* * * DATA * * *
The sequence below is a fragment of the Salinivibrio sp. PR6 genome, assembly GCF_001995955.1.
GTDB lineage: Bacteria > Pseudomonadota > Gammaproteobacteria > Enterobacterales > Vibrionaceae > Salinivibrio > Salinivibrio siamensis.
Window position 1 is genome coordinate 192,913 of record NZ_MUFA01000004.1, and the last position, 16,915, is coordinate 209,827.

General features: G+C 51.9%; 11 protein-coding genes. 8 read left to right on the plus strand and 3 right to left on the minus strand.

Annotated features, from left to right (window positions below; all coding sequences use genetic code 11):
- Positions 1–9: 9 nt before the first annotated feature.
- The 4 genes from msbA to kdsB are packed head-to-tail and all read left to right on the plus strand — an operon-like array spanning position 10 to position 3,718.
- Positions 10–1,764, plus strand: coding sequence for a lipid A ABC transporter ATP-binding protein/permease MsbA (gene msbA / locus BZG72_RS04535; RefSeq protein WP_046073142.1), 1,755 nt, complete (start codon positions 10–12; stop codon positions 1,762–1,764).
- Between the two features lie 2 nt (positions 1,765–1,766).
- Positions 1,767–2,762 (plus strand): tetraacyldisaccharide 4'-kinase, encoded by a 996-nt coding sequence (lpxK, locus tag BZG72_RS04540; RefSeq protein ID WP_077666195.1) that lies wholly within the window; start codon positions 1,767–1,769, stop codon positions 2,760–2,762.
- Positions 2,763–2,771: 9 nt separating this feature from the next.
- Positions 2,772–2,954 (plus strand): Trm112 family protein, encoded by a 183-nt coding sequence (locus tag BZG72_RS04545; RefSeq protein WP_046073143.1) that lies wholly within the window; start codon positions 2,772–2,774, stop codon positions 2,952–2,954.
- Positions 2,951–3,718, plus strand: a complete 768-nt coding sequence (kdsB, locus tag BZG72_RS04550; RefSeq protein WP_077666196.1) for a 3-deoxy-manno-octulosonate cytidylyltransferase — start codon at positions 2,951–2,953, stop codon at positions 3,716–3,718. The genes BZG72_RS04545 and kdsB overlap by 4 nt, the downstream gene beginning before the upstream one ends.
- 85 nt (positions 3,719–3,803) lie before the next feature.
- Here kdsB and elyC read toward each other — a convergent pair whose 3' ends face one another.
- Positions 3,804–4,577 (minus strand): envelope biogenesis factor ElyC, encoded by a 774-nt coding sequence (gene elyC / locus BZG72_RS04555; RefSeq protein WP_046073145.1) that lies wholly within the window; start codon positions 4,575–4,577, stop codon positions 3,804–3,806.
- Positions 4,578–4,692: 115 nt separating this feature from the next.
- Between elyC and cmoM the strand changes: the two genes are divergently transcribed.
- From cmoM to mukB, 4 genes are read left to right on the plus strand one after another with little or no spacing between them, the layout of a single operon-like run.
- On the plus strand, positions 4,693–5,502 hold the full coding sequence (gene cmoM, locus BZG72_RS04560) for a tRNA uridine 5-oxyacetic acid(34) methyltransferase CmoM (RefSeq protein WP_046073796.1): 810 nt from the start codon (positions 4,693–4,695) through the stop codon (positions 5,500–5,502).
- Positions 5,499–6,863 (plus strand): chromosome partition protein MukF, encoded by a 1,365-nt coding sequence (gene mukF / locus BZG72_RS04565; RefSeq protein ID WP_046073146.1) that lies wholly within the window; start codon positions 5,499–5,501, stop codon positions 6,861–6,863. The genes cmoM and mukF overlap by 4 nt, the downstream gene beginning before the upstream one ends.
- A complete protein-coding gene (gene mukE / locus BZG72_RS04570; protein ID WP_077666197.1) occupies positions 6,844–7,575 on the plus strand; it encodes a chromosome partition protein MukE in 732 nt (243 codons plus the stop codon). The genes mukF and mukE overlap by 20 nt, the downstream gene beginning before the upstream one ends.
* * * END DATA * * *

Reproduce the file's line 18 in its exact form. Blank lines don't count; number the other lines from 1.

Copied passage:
- Between elyC and cmoM the strand changes: the two genes are divergently transcribed.